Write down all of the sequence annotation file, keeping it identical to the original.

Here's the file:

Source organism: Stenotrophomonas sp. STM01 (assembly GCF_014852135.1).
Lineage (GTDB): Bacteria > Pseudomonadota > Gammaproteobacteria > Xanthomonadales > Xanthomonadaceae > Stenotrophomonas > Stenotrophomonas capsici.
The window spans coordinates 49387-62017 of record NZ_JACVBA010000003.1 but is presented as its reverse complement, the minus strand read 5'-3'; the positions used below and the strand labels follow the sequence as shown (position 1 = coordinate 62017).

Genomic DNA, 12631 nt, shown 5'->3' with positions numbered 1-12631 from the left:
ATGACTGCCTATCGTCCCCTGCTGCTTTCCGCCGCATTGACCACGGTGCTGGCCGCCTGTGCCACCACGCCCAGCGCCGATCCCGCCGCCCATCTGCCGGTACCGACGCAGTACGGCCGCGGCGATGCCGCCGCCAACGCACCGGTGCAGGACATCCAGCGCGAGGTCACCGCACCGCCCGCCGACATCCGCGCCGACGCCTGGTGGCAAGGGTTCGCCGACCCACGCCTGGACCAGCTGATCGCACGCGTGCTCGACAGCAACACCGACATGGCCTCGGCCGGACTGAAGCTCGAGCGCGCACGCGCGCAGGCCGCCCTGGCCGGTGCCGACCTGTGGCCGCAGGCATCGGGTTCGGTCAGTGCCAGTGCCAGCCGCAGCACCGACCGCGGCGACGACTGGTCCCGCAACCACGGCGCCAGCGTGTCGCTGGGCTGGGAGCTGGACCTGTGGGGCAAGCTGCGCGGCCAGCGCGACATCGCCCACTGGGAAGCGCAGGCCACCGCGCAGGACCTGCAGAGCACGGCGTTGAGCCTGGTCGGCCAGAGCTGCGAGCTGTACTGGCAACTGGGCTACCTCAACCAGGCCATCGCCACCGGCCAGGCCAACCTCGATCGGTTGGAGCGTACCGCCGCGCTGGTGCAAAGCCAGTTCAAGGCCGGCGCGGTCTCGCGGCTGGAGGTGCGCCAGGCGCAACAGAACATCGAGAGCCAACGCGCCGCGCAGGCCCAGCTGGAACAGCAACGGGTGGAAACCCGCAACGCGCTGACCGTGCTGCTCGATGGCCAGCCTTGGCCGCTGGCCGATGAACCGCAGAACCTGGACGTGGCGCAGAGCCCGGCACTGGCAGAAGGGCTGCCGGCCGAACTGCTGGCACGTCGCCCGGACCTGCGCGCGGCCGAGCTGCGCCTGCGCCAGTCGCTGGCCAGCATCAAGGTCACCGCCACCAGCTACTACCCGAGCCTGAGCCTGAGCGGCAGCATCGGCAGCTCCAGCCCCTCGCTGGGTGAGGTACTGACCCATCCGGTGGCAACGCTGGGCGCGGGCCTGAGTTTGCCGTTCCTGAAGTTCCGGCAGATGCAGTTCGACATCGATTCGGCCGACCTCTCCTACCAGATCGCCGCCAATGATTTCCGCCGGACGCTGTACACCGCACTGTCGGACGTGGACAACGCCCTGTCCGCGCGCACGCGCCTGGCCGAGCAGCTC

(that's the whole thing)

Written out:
Source organism: Stenotrophomonas sp. STM01 (assembly GCF_014852135.1).
Lineage (GTDB): Bacteria > Pseudomonadota > Gammaproteobacteria > Xanthomonadales > Xanthomonadaceae > Stenotrophomonas > Stenotrophomonas capsici.
The window spans coordinates 49387-62017 of record NZ_JACVBA010000003.1 but is presented as its reverse complement, the minus strand read 5'-3'; the positions used below and the strand labels follow the sequence as shown (position 1 = coordinate 62017).

Genomic DNA, 12631 nt, shown 5'->3' with positions numbered 1-12631 from the left:
ATGACTGCCTATCGTCCCCTGCTGCTTTCCGCCGCATTGACCACGGTGCTGGCCGCCTGTGCCACCACGCCCAGCGCCGATCCCGCCGCCCATCTGCCGGTACCGACGCAGTACGGCCGCGGCGATGCCGCCGCCAACGCACCGGTGCAGGACATCCAGCGCGAGGTCACCGCACCGCCCGCCGACATCCGCGCCGACGCCTGGTGGCAAGGGTTCGCCGACCCACGCCTGGACCAGCTGATCGCACGCGTGCTCGACAGCAACACCGACATGGCCTCGGCCGGACTGAAGCTCGAGCGCGCACGCGCGCAGGCCGCCCTGGCCGGTGCCGACCTGTGGCCGCAGGCATCGGGTTCGGTCAGTGCCAGTGCCAGCCGCAGCACCGACCGCGGCGACGACTGGTCCCGCAACCACGGCGCCAGCGTGTCGCTGGGCTGGGAGCTGGACCTGTGGGGCAAGCTGCGCGGCCAGCGCGACATCGCCCACTGGGAAGCGCAGGCCACCGCGCAGGACCTGCAGAGCACGGCGTTGAGCCTGGTCGGCCAGAGCTGCGAGCTGTACTGGCAACTGGGCTACCTCAACCAGGCCATCGCCACCGGCCAGGCCAACCTCGATCGGTTGGAGCGTACCGCCGCGCTGGTGCAAAGCCAGTTCAAGGCCGGCGCGGTCTCGCGGCTGGAGGTGCGCCAGGCGCAACAGAACATCGAGAGCCAACGCGCCGCGCAGGCCCAGCTGGAACAGCAACGGGTGGAAACCCGCAACGCGCTGACCGTGCTGCTCGATGGCCAGCCTTGGCCGCTGGCCGATGAACCGCAGAACCTGGACGTGGCGCAGAGCCCGGCACTGGCAGAAGGGCTGCCGGCCGAACTGCTGGCACGTCGCCCGGACCTGCGCGCGGCCGAGCTGCGCCTGCGCCAGTCGCTGGCCAGCATCAAGGTCACCGCCACCAGCTACTACCCGAGCCTGAGCCTGAGCGGCAGCATCGGCAGCTCCAGCCCCTCGCTGGGTGAGGTACTGACCCATCCGGTGGCAACGCTGGGCGCGGGCCTGAGTTTGCCGTTCCTGAAGTTCCGGCAGATGCAGTTCGACATCGATTCGGCCGACCTCTCCTACCAGATCGCCGCCAATGATTTCCGCCGGACGCTGTACACCGCACTGTCGGACGTGGACAACGCCCTGTCCGCGCGCACGCGCCTGGCCGAGCAGCTC